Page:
BfG News Issue 8 - Editor's Column: Brand Authenticity in the Financial Sector
08 Jan 2008|Added Value
There seems little doubt that consumers are increasingly considering ethical issues when making choices. It may not be the primary factor in all decisions or for all people, but we already know that many at least consider social and environmental options when choosing everyday items such as light bulbs, vegetables and even ultilities. So, does this carry over into financial services?
There is some activity on that front to suggest that it does. The UK government is asking banks and building societies to create mortgages that will allow people to invest in energy efficient measures for their homes. Banks such as Abbey and HBOS Group (Halifax Bank of Scotland) have launched green mortgages and HSBC offered a green benefit in their January sale this year.
The question is: will consumers take up these products? Are they interested in green or ethical initiatives from a bank?
A bit like saving, being green is something that nearly everyone now recognises is a good thing to do, but reality gets in the way. Green mortgages specifically are a ‘nice to have if all else is equal’ product for a couple of reasons. First, getting on the housing market – and staying on the housing market – is a real challenge for many people. Getting the deposit together and keeping the mortgage payments going are difficult when your income is uncertain. If they are able to get a mortgage they go for the cheapest deal they can find. This looks to be even more challenging in the year ahead. With the looming credit crunch, ethical issues could take a backseat to the more immediate availability of affordable credit.
The second issue with green financial service products is one of positioning. Most consumers aren’t interested in the banks helping them to be green. They want the banks to sort out the basics first – be honest, don’t charge too much and treat me fairly. Don’t preach about being green or socially responsible whilst you are behaving badly. It is okay for the bank to do their part – to reduce carbon emissions and support social causes but the bank telling a consumer to be green is a step too far.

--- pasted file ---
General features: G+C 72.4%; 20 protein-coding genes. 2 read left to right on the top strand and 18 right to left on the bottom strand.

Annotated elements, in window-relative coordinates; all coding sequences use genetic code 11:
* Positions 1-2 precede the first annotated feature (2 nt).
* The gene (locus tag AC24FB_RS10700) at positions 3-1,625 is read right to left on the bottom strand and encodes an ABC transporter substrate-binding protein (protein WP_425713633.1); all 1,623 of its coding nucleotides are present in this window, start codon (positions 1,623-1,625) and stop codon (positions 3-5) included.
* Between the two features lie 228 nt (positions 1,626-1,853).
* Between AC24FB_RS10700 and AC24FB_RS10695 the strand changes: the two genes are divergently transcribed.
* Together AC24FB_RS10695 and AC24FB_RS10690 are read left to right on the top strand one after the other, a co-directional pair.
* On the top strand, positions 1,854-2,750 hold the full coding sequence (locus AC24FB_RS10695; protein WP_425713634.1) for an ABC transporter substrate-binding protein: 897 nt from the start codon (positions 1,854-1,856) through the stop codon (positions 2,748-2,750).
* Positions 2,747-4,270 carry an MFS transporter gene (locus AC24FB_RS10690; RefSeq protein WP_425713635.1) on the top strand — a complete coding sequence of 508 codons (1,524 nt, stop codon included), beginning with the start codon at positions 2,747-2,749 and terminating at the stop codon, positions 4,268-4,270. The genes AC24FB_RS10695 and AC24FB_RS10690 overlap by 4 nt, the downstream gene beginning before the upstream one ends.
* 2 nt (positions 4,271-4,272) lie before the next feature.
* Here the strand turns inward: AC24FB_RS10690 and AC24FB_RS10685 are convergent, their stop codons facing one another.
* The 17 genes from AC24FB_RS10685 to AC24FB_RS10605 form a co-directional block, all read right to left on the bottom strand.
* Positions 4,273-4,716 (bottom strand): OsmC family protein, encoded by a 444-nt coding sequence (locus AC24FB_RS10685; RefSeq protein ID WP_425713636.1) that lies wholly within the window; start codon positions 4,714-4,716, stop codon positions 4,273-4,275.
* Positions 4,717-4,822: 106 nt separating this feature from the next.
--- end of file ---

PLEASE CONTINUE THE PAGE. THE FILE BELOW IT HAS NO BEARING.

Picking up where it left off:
That said, as ethical and environmental issues continue to become mainstream, offering green options and demonstrating authentic ethical credentials will become increasingly important for consumers of financial services. As with many other industries, ethical may well become a threshold attribute, something that all banks must speak to, in order to be in the consideration set. We believe it is therefore a case not of ignoring this area but of building ethical credentials that are true to your brand’s DNA and offering ethical options alongside other initiatives to rebuild trust and support the consumer.
Join us to explore the importance of brand authenticity at our ‘Green 2.0: Avoid the Greenwash’ on 6th March this year.
Director, Added Value UK